WASHINGTON — The District’s annual effort to quash the stench of ginkgo fruit is set to begin Monday, May 1.
Each spring, the District Department of Transportation sprays female ginkgo trees with a mild pesticide to stop fruit from developing.
Though ginkgo trees are beautiful in the fall, the fruit they bear emits a putrid odor when left on the ground to rot.
The fruit resembles small yellow plums, and the seeds contained inside are edible. It’s the fleshy outer layer that emits the smell.
The stench — for those who’ve never experienced it — has been likened to that of vomit.
In order to prevent the smell from blanketing the D.C. area come autumn, the department will spray a chemical called Shield-3EC 24(C), the same spray used for the past 20 years.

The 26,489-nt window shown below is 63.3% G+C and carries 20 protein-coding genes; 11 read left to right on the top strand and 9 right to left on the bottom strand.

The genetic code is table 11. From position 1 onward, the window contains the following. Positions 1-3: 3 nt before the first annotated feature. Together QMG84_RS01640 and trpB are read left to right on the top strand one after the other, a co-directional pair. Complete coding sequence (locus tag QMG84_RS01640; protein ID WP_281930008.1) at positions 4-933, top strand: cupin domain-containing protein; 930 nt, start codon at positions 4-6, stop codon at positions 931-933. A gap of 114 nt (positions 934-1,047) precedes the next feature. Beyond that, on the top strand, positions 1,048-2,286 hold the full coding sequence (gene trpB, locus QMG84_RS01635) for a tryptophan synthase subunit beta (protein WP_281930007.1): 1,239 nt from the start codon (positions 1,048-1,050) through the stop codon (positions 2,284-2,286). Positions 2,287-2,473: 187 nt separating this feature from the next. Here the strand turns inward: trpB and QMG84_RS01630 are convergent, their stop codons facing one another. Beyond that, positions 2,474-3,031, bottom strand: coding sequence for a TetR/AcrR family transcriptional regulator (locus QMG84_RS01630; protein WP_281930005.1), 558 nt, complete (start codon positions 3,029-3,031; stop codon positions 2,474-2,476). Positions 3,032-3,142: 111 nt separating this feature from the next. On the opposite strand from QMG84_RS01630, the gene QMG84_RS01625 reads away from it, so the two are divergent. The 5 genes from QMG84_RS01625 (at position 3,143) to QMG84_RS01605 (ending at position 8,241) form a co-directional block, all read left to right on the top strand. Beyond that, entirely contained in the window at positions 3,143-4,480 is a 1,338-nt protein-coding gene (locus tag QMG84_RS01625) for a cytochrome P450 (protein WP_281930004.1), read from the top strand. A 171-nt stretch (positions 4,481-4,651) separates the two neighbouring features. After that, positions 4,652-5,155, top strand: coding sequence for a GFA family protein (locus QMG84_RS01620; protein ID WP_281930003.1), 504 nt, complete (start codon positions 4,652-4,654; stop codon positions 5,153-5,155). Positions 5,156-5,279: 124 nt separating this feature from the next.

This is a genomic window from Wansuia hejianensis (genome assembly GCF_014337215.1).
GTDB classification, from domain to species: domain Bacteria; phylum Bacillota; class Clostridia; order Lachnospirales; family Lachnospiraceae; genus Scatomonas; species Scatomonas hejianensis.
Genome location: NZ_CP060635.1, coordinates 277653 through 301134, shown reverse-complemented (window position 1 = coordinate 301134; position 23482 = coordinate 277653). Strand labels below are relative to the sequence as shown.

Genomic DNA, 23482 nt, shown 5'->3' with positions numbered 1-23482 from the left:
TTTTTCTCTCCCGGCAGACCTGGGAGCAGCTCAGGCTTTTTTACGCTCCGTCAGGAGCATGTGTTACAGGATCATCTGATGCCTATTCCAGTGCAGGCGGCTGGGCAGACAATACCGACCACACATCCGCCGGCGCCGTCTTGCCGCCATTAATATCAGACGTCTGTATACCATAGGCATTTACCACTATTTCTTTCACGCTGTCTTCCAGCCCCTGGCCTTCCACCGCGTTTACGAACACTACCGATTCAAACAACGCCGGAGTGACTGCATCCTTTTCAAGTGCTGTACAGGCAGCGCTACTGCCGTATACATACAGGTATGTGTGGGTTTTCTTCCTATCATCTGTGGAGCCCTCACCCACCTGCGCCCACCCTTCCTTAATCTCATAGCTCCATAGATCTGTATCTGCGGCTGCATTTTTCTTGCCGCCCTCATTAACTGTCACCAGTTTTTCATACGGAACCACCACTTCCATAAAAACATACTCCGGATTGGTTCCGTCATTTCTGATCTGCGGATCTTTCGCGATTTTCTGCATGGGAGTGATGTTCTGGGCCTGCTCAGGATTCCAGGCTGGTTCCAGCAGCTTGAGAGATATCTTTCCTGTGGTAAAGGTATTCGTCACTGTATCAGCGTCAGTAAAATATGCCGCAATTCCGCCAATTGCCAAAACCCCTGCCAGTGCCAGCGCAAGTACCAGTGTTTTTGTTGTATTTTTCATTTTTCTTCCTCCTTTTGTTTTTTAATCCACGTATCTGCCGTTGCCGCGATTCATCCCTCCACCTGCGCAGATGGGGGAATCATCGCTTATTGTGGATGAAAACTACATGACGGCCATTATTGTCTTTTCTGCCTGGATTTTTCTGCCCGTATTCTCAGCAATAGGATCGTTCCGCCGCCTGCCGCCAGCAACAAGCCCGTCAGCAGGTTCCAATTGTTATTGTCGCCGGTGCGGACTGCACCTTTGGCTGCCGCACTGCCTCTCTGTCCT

The spraying will begin in Ward 5 and move on to Wards 4, 3, 2, 1 and 6. The department said there are no ginkgo trees in Wards 7 and 8.
For those not satisfied with pesticide use, DDOT has come up with a process where property owners can petition for ginkgo tree removal.
More information on the spraying and tree removal is provided on the department’s website.
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